Alimony Reform Measure in Florida and Upcoming Alimony Orders
On July 2, 2023, Florida Governor Ron DeSantis signed the Alimony Reform Measure into law. This bill overhauls the state’s alimony laws. The new law eliminates permanent alimony, sets a five-year limit on rehabilitative alimony, and allows alimony payers to seek modifications under certain conditions.
While the new alimony laws in Florida are clearer and more predictable, they are also controversial. They can aid in allowing both parties to part and move on after divorce, they can also be interpreted to be anti-women laws, as women are more likely to be awarded alimony, and they’re more likely to be homemakers and long-time caregivers – limiting their earning potential and options for self-sufficiency after divorce.
Regardless of whether you were for or against the reform, if you’re currently involved in a divorce proceeding in Florida, you’ll need to be aware of the differences and the impact the new laws may have on calculating Florida alimony.
What is Alimony Reform in Florida
Alimony reform was proposed in Florida because the state’s previous alimony laws were seen as unfair to both spouses. For example, the previous laws allowed for permanent alimony, which meant that one spouse could be required to pay alimony to the other for the rest of their lives. This could be unfair to the spouse who was paying alimony, especially if they remarried or entered into a supportive relationship.
New Alimony Options and Definitions in Florida:
It’s important to note that these new alimony rules only apply to new alimony agreements, or old agreements wherein the parties agree to alimony modification.
Bridge-the-gap alimony is a type of alimony that is intended to provide temporary financial assistance to a spouse who needs help transitioning to a new life after divorce. It can last for up to two years.
Bridge-the-gap alimony is typically awarded to spouses who:
- Are unable to become self-supporting after divorce without financial assistance
- Have a plan for becoming self-supporting, such as attending college or training for a new career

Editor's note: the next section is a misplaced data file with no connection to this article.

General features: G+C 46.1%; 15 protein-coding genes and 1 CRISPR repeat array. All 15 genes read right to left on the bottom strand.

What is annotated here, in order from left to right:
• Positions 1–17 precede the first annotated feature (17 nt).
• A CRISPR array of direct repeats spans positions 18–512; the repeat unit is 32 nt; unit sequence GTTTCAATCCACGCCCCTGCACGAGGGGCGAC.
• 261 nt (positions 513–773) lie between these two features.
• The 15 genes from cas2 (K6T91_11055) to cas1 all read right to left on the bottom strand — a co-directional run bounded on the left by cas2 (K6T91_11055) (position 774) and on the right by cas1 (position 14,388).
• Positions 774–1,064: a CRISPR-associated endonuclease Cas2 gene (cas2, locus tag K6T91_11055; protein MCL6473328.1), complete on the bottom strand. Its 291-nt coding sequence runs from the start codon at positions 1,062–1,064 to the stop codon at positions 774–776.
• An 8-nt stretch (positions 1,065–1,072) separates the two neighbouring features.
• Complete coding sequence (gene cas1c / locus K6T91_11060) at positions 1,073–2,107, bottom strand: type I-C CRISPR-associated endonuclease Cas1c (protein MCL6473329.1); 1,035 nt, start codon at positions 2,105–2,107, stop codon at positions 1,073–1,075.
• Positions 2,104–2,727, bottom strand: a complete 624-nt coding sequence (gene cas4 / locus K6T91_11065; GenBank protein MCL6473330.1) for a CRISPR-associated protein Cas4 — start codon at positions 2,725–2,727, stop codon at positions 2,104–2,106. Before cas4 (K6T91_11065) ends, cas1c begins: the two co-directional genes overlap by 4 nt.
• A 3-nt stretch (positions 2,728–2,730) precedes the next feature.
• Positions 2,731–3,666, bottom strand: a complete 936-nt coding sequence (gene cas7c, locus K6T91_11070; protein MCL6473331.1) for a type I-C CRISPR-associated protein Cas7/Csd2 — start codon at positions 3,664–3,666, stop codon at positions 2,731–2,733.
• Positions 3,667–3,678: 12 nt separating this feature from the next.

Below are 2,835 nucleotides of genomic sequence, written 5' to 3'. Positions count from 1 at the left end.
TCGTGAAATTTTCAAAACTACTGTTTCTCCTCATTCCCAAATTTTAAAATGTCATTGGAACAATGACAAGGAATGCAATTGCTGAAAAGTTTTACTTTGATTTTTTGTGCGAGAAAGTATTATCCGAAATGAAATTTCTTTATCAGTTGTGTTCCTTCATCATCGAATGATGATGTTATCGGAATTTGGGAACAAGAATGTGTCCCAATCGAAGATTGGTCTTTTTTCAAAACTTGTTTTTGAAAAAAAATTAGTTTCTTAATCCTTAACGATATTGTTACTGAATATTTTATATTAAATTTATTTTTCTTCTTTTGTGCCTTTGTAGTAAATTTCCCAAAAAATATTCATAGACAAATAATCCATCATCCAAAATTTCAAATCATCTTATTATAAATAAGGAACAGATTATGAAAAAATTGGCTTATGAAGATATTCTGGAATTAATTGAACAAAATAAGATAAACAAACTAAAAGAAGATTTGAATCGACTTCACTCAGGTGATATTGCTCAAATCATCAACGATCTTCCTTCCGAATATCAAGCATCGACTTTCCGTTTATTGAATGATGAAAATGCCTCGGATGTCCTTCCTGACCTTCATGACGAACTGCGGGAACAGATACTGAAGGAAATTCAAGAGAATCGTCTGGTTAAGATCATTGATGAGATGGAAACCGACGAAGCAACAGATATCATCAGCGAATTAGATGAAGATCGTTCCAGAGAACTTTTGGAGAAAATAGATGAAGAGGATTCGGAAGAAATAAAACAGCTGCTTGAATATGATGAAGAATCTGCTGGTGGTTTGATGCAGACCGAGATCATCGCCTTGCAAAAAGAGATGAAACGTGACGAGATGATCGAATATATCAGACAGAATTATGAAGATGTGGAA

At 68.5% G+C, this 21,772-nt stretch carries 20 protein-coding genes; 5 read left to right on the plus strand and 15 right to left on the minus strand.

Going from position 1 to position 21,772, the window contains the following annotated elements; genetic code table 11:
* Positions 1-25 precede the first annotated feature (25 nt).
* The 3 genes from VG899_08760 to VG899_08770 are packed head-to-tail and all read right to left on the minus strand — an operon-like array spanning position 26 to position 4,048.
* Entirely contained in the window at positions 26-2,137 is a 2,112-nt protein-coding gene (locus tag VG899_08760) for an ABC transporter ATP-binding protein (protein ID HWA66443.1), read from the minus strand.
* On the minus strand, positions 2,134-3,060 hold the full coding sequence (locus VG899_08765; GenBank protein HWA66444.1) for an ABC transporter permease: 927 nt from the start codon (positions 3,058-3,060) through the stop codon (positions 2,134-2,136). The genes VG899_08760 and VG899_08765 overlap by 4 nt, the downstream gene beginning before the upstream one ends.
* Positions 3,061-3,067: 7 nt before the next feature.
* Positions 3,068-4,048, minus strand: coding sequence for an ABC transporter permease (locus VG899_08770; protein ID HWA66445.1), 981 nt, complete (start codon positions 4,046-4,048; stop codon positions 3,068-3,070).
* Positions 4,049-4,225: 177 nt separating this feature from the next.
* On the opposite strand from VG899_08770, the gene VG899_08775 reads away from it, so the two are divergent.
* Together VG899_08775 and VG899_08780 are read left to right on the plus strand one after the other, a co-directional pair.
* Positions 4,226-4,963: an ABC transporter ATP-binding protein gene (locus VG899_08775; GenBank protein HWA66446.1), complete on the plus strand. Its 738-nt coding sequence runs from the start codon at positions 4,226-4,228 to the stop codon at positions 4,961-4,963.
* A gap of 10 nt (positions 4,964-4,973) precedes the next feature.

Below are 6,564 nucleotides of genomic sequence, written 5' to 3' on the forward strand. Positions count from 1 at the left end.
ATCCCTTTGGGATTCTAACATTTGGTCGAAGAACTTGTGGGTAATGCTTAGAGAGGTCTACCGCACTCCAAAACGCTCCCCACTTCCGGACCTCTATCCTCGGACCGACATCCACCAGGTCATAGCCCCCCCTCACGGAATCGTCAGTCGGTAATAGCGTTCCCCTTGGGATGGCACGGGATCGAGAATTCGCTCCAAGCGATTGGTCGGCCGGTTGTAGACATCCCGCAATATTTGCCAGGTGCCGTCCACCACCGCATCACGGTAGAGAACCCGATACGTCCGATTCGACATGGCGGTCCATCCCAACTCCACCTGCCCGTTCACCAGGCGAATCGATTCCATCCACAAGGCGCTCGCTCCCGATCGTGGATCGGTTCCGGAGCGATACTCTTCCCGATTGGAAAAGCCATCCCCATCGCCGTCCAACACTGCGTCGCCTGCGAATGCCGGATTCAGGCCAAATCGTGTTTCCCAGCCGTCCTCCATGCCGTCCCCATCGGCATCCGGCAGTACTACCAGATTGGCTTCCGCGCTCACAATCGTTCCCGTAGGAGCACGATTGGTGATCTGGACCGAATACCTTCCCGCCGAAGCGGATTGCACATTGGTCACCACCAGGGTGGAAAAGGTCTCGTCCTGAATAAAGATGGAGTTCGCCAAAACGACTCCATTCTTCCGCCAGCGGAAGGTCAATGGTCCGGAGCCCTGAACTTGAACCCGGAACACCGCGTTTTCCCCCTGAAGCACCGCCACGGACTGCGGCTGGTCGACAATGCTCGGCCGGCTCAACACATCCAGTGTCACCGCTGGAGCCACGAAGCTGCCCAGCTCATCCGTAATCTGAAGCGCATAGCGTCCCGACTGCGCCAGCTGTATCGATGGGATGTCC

- Have made a good faith effort to become self-supporting
The amount of bridge-the-gap alimony is determined by a number of factors, including the length of the marriage, the spouses’ incomes, and their respective earning capacities. However, there is no set formula for calculating bridge-the-gap alimony. The amount of alimony is ultimately up to the judge’s discretion.
Bridge-the-gap alimony is often awarded in short-term marriages, where one spouse has been out of the workforce for a long period of time. It can also be awarded in longer-term marriages, if the spouse who is seeking alimony has been unable to find a job that pays enough to support themselves.
Once the bridge-the-gap period has ended, the alimony payments will typically stop. However, in some cases, the court may order that the alimony payments continue for a period of time after the bridge-the-gap period has ended in order to help the spouse transition to their new financial situation.
Examples Where Bridge-The-Gap Alimony May Be Awarded:
- A stay-at-home mother who has been out of the workforce for 10 years and wants to return to work
- A spouse who has been laid off from their job and needs to retrain for a new career
- A spouse who has a disability that prevents them from working full-time
It is important to note that whether or not a spouse is awarded bridge-the-gap alimony is ultimately up to the judge. The judge will consider all of the relevant factors and make a decision based on what they believe is fair.
Durational alimony is intended to provide long-term financial support to a spouse who is unable to become self-supporting after divorce. The amount and duration of durational alimony is determined by a number of factors, including the length of the marriage, the spouses’ incomes, and their respective earning capacities. However, the maximum duration of durational alimony is now capped at five years.
Examples Where You May Be Eligible For Durational Alimony:
A woman who was a stay-at-home mother for 20 years and still has young children. She has a college degree, but she has not worked outside the home in many years. She is able to find a job, but she would only be able to earn a low wage. The length of the marriage in this case is 20 years, which is considered a long-term marriage under Florida law. The woman’s low earning capacity and her responsibility for caring for young children would also be considered factors in determining whether she is eligible for durational alimony.
A man who was injured in a car accident and is now disabled. He is unable to work and has no earning capacity. The man’s disability would be a significant factor in determining whether he is eligible for durational alimony. The length of the marriage in this case is not specified, but it would be relevant to the judge’s decision.